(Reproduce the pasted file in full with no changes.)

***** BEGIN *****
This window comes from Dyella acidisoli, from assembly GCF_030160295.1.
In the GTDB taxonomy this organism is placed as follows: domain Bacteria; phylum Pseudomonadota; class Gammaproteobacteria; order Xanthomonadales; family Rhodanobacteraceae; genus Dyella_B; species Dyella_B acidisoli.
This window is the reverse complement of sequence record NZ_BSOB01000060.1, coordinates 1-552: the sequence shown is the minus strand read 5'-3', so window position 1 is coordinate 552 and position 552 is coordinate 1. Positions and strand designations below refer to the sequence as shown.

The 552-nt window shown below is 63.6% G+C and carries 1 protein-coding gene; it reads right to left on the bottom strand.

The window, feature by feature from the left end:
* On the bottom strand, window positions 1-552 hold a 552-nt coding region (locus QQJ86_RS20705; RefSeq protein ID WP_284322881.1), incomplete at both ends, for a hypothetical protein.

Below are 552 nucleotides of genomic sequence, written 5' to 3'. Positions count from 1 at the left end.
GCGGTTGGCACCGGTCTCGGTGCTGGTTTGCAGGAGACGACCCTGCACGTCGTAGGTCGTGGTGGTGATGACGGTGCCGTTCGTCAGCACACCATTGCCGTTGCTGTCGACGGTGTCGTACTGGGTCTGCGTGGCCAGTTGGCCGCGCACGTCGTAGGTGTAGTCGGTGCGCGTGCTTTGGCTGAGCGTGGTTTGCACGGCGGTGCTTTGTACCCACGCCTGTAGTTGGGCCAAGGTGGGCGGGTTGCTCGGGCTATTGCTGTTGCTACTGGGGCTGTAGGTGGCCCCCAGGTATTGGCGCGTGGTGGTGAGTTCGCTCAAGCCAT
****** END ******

This window comes from Dyella acidisoli, from assembly GCF_030160295.1.
In the GTDB taxonomy this organism is placed as follows: domain Bacteria; phylum Pseudomonadota; class Gammaproteobacteria; order Xanthomonadales; family Rhodanobacteraceae; genus Dyella_B; species Dyella_B acidisoli.
This window is the reverse complement of sequence record NZ_BSOB01000060.1, coordinates 1-552: the sequence shown is the minus strand read 5'-3', so window position 1 is coordinate 552 and position 552 is coordinate 1. Positions and strand designations below refer to the sequence as shown.

The 552-nt window shown below is 63.6% G+C and carries 1 protein-coding gene; it reads right to left on the bottom strand.

The window, feature by feature from the left end:
* On the bottom strand, window positions 1-552 hold a 552-nt coding region (locus QQJ86_RS20705; RefSeq protein ID WP_284322881.1), incomplete at both ends, for a hypothetical protein.

Below are 552 nucleotides of genomic sequence, written 5' to 3'. Positions count from 1 at the left end.
GCGGTTGGCACCGGTCTCGGTGCTGGTTTGCAGGAGACGACCCTGCACGTCGTAGGTCGTGGTGGTGATGACGGTGCCGTTCGTCAGCACACCATTGCCGTTGCTGTCGACGGTGTCGTACTGGGTCTGCGTGGCCAGTTGGCCGCGCACGTCGTAGGTGTAGTCGGTGCGCGTGCTTTGGCTGAGCGTGGTTTGCACGGCGGTGCTTTGTACCCACGCCTGTAGTTGGGCCAAGGTGGGCGGGTTGCTCGGGCTATTGCTGTTGCTACTGGGGCTGTAGGTGGCCCCCAGGTATTGGCGCGTGGTGGTGAGTTCGCTCAAGCCAT